As communication technology improves, a greater number of professionals are untethering themselves from the office. But does a world of digital nomads mean the breakdown of relationships between employers and employees? Yes and… no.
“Historically, the relationship with the organization was considered to be a privilege: ‘You get to work for us, the organization, and for that you should feel grateful; you get to contribute to our brand and make it stronger.'”
Of course, the unprecedented levels of communication and access to information provided by the Internet mean that professionals are exhibiting less and less patience with companies that don’t catch on:
“The Internet and social media have made information widely available, a powerful equalizer. Employees can choose for themselves whether or not an organization will help them achieve their personal goals.”
Networking experts have stressed that giving, rather than taking, forms the basis of strong relationships, and that goes whether those relationships are internal or external to a business. Today’s workers are simply expecting reciprocity from their employers in terms of professional development, and they’ll go wherever such relationship capital is most highly valued.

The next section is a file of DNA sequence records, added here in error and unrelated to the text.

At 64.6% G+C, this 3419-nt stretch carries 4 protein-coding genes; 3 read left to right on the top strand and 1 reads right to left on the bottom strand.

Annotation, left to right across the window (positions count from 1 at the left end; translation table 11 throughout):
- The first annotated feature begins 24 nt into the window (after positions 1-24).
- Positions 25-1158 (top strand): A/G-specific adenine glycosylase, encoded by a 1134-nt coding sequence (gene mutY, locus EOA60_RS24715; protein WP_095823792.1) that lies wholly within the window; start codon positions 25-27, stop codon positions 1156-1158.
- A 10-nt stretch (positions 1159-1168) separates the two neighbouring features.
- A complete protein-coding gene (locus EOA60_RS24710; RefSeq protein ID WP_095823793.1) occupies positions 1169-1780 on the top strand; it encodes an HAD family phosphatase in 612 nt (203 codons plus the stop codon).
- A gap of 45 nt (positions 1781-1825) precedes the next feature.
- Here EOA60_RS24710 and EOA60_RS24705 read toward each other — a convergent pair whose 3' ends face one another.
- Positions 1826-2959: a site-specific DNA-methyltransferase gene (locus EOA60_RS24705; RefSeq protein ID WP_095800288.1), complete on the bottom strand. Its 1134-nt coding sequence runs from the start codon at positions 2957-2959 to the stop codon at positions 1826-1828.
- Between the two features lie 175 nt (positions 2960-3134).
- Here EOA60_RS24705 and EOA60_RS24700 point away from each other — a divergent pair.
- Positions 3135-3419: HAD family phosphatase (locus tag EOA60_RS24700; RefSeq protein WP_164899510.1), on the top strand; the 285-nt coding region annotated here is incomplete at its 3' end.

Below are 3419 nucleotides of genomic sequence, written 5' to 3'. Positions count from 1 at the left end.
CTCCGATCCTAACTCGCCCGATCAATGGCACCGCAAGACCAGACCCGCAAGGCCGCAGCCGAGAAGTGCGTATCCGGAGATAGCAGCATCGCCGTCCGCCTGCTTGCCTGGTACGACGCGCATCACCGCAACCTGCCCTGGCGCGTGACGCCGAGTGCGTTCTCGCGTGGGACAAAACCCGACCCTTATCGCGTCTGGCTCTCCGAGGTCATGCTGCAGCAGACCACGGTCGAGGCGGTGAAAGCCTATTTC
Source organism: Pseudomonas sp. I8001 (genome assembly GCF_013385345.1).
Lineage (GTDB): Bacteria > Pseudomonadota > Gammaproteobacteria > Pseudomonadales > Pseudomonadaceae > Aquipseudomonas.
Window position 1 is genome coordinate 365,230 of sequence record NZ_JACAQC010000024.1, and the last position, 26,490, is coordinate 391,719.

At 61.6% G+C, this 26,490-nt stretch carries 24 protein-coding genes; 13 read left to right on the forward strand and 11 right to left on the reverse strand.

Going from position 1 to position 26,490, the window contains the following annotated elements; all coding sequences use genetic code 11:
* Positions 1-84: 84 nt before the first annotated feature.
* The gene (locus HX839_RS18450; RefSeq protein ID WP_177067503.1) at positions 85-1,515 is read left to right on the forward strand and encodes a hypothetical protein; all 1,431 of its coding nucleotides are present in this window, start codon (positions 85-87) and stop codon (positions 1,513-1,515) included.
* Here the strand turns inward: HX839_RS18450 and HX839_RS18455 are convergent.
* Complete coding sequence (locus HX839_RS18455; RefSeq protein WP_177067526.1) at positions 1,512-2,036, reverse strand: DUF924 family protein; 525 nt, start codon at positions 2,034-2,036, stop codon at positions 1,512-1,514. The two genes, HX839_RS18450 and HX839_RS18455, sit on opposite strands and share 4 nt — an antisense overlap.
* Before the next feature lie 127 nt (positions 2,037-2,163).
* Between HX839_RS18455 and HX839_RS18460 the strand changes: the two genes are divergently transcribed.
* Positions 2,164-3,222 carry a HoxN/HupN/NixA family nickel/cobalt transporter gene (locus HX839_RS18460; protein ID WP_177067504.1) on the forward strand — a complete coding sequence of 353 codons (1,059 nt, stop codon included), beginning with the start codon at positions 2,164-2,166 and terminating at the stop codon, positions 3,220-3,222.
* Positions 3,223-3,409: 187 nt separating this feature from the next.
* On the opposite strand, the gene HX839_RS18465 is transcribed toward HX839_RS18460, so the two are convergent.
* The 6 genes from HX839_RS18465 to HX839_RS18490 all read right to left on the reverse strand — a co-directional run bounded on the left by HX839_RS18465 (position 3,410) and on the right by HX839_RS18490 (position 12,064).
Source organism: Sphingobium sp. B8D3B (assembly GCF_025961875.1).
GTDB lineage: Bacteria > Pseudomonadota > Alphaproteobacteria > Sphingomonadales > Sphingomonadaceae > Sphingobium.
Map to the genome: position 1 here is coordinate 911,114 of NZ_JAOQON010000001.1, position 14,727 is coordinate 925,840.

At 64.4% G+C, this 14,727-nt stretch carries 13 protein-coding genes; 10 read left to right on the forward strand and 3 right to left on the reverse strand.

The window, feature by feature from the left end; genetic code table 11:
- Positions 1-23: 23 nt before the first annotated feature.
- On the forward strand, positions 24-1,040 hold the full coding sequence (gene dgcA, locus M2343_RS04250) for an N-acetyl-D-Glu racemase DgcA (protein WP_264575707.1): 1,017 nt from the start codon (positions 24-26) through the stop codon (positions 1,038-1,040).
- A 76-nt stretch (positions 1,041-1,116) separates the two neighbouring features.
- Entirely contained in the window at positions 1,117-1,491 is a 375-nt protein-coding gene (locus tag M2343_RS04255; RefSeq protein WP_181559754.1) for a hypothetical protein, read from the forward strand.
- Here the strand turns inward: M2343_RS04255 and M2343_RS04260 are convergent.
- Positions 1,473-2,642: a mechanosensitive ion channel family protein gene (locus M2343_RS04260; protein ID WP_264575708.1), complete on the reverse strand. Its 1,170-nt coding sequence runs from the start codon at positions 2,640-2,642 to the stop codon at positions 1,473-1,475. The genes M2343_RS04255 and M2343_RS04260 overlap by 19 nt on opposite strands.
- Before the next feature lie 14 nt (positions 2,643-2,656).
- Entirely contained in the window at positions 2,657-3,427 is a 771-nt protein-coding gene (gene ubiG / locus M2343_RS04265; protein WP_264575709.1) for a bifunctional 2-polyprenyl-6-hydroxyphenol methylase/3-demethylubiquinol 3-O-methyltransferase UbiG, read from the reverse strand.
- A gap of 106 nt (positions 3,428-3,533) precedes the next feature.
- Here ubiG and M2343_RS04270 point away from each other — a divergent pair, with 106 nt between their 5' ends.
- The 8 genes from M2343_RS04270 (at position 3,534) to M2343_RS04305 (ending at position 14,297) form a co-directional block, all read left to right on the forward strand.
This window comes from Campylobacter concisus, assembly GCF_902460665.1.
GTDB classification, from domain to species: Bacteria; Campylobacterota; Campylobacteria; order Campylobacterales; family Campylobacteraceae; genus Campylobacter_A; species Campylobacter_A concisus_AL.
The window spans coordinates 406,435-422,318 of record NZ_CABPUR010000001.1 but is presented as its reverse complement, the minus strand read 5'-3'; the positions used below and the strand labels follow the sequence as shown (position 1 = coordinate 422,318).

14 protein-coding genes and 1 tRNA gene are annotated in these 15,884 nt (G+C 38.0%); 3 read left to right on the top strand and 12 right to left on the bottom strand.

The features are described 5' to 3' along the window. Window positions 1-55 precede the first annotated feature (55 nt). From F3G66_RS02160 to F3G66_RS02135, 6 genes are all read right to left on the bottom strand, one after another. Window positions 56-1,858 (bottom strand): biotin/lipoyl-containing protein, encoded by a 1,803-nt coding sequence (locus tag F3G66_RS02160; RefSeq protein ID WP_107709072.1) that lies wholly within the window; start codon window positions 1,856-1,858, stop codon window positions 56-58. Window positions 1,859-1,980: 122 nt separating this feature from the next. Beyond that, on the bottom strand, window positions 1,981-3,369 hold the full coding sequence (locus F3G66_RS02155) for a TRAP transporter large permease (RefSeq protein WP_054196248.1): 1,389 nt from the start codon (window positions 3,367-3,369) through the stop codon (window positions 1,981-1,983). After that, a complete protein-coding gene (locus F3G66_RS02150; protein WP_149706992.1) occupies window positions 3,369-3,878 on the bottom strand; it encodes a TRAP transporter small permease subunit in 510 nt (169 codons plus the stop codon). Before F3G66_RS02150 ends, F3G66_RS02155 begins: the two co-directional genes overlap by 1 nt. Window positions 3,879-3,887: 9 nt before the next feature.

“Today’s workers expect reciprocity from their employers, and they’ll go wherever such relationship capital is most highly valued.”
“What is needed,” Murphy writes, “is a viewpoint that is something like this: We, the business and the employees, need to both thrive in order to generate the value we both seek.” No bosses, no office drones—just a network of strong relationships among people working to achieve their goals together.
RelSci is a technology solutions company that helps create competitive advantage for organizations through a crucial yet vastly underutilized asset: relationship capital with influential decision makers.
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